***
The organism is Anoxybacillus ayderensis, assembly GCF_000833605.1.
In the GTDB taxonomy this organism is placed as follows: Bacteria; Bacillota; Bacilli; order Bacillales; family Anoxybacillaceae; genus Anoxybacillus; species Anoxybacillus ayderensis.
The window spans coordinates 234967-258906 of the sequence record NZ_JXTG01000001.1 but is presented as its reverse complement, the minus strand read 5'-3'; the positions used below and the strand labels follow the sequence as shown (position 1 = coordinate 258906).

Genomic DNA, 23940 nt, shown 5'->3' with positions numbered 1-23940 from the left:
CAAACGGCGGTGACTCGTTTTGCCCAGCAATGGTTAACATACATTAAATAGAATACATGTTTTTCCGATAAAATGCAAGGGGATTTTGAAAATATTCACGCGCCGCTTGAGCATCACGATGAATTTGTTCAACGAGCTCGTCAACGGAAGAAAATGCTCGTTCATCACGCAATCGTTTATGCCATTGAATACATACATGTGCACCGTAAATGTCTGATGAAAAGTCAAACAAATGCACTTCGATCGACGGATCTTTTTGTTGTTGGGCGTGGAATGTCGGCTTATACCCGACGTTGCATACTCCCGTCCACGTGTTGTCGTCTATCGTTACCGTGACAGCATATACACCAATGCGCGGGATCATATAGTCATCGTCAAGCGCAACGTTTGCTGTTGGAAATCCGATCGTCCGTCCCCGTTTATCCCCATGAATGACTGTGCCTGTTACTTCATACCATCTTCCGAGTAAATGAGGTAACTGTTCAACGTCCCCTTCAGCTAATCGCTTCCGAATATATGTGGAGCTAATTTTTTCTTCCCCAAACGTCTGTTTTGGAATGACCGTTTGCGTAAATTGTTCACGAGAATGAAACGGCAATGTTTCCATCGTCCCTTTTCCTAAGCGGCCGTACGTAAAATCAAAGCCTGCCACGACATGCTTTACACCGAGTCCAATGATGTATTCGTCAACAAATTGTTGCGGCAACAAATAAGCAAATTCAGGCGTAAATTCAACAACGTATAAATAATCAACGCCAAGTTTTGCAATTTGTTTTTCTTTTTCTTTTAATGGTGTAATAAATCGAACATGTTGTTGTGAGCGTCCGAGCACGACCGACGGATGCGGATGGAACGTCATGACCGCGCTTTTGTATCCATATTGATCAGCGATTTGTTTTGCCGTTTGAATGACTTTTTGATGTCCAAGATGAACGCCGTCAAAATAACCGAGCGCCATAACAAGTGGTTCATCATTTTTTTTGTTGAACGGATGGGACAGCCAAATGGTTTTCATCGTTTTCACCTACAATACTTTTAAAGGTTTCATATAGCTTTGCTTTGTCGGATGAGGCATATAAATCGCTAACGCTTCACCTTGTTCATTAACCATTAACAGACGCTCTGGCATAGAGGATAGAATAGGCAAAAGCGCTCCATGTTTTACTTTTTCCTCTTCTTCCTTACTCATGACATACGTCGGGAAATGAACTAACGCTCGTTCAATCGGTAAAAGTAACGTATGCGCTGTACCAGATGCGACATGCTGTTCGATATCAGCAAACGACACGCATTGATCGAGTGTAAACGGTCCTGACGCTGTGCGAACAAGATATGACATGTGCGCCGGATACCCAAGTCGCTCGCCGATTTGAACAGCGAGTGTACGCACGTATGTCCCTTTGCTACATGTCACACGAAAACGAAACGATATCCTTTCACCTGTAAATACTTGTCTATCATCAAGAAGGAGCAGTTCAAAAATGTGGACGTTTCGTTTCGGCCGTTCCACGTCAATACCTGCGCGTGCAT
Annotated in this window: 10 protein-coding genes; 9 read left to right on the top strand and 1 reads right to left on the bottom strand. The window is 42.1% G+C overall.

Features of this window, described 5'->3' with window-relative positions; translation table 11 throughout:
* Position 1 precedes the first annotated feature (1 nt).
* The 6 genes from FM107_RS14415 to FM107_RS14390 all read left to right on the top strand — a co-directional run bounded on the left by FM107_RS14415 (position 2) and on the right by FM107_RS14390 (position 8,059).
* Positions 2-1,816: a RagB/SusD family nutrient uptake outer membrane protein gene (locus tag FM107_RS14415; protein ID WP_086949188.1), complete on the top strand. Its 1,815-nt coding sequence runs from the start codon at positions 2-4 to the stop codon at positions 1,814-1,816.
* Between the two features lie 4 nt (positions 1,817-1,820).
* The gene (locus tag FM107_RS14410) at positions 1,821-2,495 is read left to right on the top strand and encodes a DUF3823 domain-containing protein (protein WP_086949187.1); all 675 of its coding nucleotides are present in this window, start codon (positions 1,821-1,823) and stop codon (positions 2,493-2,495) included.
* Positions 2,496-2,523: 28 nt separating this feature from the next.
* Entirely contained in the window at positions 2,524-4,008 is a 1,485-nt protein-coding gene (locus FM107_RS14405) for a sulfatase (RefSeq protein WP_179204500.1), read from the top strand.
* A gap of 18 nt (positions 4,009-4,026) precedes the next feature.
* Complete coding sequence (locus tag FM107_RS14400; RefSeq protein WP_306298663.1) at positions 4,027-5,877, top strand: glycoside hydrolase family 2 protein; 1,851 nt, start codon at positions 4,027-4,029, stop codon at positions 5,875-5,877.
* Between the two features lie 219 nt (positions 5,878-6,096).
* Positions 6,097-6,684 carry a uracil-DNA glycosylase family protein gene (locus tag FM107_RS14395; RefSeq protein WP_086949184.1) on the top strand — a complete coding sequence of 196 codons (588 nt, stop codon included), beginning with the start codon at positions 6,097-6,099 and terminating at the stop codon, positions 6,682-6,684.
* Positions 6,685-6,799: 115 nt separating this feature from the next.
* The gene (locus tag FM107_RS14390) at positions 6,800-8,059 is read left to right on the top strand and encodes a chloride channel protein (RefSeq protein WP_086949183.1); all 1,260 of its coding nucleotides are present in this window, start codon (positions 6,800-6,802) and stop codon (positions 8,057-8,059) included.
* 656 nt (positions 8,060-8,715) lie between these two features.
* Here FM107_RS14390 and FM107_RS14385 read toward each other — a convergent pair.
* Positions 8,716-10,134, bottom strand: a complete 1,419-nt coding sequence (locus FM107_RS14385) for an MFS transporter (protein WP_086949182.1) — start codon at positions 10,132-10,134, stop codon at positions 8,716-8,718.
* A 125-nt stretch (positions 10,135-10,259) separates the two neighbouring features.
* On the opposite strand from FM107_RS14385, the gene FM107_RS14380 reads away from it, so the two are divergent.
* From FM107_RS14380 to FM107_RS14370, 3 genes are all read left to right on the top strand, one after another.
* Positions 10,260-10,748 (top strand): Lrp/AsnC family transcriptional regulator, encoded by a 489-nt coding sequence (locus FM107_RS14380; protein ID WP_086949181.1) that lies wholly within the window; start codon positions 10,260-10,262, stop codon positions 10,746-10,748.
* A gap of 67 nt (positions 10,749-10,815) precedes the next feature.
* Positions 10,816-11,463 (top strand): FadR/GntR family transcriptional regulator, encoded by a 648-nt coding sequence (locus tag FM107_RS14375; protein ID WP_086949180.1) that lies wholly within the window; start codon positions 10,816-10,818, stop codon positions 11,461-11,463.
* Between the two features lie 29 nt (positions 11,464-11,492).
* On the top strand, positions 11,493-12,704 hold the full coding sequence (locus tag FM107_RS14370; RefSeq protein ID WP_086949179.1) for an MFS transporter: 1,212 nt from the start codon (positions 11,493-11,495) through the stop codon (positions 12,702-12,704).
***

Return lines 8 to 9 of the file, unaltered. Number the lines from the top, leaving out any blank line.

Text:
* Position 1 precedes the first annotated feature (1 nt).
* The 6 genes from FM107_RS14415 to FM107_RS14390 all read left to right on the top strand — a co-directional run bounded on the left by FM107_RS14415 (position 2) and on the right by FM107_RS14390 (position 8,059).